Roster Care: Adon?s had to nurse the Spingarn gridiron lineup to full strength.
Roster Care: Adon?s had to nurse the Spingarn gridiron lineup to full strength. Credit: Darrow Montgomery

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Eleven kids showed up for the first official meeting of the 2008 Spingarn Senior High School football team.

Second-year head coach Paris Adon had laid out piles of helmets, jerseys, pads, and protective cups inside the school’s workout room for prospective players.

He’d spent the hours before the first meeting making posters—saying SUPPORT SPINGARN FOOTBALL!—using posterboard and markers he’d bought a day before at a Dollar Store with his own dollars. His plan was to give players the posters, along with buckets and candy he’d also bought with his own money, and send them out to Benning Road to raise funds for a scheduled trip to play in West Virginia.

There were enough posters and gear for a whole team.

But a whole team never shows up this early at Spingarn. So 11 kids, including some who are ineligible to play ball, will have to do as practice begins for the Green Wave.

“Last year I had five,” Adon tells me with a smile. “Welcome to Spingarn football!”

Adon, 28, got his welcome last year, when he left a job as an assistant coach at a Prince George’s County charter school to take the top job at Spingarn. He knew he was taking the least desirable football job in town and getting paid basically nothing to take it. Adon says he got a $2,500 stipend as head coach last year, which he split with all his assistants.

The Green Wave went 0-9 and was outscored 415-44.

Winless seasons and silly point differentials are the norm here. It’s impossible to find anybody at Spingarn who can tell you the last time the school had a winning team.

Coaches and kids leave. The losing stays.

Adon says he’s put together “a five-year plan” that ends with Spingarn winning seven games in a season, and he promises he’ll stick it out until his goal is met. He didn’t want the new players dwelling on the sorry football legacy they’re about to become a part of.

So in preparation for this year’s first meeting, he posted motivational football quotes all over the workout room. WE DIDN’T LOSE THE GAME. WE JUST RAN OUT OF TIME! and SHOW ME A GOOD LOSER AND I’LL SHOW YOU A LOSER! were among the chosen nuggets from Vince Lombardi.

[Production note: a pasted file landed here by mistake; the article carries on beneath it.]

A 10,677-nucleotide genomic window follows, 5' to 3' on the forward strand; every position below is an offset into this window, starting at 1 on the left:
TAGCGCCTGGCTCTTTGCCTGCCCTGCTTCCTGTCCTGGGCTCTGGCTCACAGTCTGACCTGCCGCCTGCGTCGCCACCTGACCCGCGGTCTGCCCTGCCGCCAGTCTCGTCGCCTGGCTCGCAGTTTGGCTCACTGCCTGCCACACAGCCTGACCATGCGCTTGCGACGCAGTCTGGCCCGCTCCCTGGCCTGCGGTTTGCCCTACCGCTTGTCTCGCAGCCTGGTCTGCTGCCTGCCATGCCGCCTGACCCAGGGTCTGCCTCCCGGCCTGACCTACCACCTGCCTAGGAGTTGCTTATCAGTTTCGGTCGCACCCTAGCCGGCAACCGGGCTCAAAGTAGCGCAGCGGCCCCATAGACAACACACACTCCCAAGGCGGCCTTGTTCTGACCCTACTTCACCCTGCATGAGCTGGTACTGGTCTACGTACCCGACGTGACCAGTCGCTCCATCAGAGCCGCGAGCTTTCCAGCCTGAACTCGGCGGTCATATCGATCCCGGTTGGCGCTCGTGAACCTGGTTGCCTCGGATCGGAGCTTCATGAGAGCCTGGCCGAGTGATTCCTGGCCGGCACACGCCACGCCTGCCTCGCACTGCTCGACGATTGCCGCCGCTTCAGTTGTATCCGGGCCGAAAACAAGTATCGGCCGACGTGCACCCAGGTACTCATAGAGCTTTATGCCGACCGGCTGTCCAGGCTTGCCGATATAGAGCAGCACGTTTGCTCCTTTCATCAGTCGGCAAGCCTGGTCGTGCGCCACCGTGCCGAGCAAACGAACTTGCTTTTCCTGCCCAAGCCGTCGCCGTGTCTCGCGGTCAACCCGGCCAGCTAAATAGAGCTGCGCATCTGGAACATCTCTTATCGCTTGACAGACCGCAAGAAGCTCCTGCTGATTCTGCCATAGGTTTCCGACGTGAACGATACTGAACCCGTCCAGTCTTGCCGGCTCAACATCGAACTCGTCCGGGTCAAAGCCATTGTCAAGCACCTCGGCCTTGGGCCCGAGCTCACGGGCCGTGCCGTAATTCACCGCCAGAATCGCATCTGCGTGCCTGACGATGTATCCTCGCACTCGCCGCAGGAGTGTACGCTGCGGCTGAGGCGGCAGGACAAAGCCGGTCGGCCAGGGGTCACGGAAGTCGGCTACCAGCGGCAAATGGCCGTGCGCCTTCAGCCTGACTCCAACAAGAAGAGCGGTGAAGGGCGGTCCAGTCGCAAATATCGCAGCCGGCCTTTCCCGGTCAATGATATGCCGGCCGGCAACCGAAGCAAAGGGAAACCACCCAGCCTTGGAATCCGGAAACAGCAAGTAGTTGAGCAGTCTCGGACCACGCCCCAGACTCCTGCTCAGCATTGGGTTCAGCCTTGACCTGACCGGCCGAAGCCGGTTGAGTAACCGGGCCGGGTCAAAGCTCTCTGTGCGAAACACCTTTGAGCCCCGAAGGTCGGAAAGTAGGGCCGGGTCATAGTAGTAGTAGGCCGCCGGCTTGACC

Lombardi coached at RFK Stadium, just across Benning Road NE from Spingarn, about 40 years ago. But his words seem as out of place at Spingarn as Gandhi’s would in Dick Cheney’s office.

Adon can’t be blamed for the mess. It takes a village to produce a program this lousy.

It takes, for example, a school administration that has made Spingarn a place where parents don’t want to send their kids. A recent report in the Washington Post showed that just 17 percent of Spingarn students passed the math exam and 19 percent passed the reading exam in standardized tests given at all DCPS schools. Those are among the worst numbers in the city.

And it takes athletic administrators who do nothing to help the football coach get any players, then fire the coach every few seasons for not winning enough. And it takes a faculty that does nothing to help the coach keep players eligible.

“I started a tutoring program here and went to teachers to ask for help, and a lot told me they’d help,” says Adon. “None of them helped. None showed up. Now the grades are killing me.”

The classroom failings loom large at this season’s first football meeting. Very large.

One of the 11 kids who showed up, the largest by several inches and dozens of pounds, walks over to Adon wearing a Spingarn jersey under a new set of shoulder pads he’d just taken from the equipment piles.